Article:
Traditionally non-partisan FERC is politicized with 3-1 Republican majority

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Despite violating, in the words of Senator Joe Manchin, “proper decorum” and “simple civility,” the Senate confirmed James Danly as the third Republican on the Federal Energy Regulatory Commission (FERC). Danly’s first nomination had been rejected earlier this year.

The Commission has traditionally been non-partisan, and traditionally, the party of the nominees are alternated — “pairing” the nominations. Legally, no more than three chairs can be held by one party.

Richard Glick is the one Democrat on the Commission. The FERC Chair is Neil Chatterjee, a former aide to Senate Majority Leader Mitch McConnell. The other Republican, Bernard McNamee, was deputy general counsel for energy policy at the Department of Energy.

Quoted in Natural Gas Intelligence, Senator Joe Manchin said, “By breaking the long-standing practice of pairing nominations and not sending the [Democratic] nomination, it undermines the structure…this has got to stop and both sides have to stand up and say, ‘Mr. President, this is a tradition. This is what we do.’ This is customary of what’s been done, and it gives us a five-member FERC, which is extremely important for our energy, our country, and the reliability that we depend on.”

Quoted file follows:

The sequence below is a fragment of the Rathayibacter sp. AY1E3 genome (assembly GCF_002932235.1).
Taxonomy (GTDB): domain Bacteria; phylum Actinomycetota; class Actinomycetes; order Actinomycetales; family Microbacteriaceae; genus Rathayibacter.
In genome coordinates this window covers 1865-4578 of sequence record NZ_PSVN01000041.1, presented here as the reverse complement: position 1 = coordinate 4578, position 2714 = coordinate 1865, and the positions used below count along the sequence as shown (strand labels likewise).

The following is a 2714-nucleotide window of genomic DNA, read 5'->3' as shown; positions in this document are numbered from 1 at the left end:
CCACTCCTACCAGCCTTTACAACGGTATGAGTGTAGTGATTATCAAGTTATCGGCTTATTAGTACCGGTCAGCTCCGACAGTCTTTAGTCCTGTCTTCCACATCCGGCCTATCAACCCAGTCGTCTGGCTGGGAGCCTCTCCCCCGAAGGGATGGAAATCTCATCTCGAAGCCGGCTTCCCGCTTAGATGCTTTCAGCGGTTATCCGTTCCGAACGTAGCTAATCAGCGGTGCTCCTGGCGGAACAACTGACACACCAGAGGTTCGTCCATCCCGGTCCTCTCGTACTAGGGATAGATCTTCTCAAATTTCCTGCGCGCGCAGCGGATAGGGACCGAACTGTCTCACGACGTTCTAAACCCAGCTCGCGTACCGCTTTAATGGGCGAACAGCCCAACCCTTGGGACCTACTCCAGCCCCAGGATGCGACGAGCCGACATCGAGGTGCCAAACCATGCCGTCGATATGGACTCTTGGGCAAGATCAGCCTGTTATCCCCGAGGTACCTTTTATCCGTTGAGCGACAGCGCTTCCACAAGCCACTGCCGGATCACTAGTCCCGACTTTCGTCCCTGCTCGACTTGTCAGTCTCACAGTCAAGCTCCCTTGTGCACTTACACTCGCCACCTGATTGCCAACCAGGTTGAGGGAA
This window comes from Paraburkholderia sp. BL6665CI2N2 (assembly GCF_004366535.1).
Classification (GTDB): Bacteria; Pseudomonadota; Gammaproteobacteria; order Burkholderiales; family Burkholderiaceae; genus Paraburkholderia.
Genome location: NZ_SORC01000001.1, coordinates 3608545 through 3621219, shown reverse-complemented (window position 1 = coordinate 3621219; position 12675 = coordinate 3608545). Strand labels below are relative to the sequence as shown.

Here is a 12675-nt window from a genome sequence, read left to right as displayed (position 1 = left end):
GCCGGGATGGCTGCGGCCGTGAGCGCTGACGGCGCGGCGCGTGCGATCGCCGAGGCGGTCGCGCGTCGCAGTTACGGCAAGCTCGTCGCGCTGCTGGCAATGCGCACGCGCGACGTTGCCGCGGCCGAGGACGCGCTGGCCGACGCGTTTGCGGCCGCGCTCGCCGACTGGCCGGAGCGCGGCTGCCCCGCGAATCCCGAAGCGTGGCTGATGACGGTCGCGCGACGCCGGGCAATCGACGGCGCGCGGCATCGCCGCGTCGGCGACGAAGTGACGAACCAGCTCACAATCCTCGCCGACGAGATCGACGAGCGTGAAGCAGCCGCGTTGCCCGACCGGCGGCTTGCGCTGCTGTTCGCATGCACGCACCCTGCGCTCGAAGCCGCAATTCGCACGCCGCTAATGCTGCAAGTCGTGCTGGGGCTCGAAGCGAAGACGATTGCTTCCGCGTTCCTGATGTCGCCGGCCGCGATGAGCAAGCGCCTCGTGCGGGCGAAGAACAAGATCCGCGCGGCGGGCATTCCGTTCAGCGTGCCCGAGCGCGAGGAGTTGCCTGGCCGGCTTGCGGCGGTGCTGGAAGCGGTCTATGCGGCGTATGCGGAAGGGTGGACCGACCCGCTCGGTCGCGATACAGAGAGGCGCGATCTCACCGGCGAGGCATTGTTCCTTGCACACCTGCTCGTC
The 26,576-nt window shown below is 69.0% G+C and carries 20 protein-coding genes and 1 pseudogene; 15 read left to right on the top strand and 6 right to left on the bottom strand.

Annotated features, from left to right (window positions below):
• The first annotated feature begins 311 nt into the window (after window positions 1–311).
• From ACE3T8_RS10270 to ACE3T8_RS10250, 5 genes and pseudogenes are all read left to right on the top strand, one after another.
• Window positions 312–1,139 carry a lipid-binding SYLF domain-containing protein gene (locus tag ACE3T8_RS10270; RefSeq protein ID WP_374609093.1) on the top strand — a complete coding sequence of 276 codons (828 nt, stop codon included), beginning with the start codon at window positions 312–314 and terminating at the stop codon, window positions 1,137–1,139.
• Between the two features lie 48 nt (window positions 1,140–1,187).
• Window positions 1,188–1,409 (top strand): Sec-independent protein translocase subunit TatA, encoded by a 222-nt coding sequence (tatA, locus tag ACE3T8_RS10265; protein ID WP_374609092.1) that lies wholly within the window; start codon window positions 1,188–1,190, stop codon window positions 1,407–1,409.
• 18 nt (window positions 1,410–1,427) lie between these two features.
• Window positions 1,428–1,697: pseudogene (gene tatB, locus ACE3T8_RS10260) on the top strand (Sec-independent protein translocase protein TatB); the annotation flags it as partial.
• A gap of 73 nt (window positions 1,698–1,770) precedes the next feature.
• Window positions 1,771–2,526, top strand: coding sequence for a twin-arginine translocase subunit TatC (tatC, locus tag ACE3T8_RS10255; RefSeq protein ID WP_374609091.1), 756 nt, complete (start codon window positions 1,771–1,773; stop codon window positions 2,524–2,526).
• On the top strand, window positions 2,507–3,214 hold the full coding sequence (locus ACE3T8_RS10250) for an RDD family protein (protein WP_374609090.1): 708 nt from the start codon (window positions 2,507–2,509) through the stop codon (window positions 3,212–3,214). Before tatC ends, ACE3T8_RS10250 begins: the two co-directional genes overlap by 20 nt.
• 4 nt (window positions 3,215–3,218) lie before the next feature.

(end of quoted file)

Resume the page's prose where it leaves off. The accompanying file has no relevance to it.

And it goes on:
Recent rulings by the regulatory body have sparked criticism that FERC is granting an advantage to fossil fuels over renewables.

  • FERC ruled that the PJM Interconnection region must implement a “Minimum Offer Price Rule” — creating a price floor, approximately 4¢/kWh, that negates the impact of state-level renewable energy programs.
  • FERC restricted NYISO’s storage and renewable incentives in its capacity markets. Acore, in a release: “FERC delivered a new subsidy to the fossil fuel industry today at the unfortunate expense of New York ratepayers.”
  • FERC has proposals to “modernize” the Public Utility Regulatory Policies Act.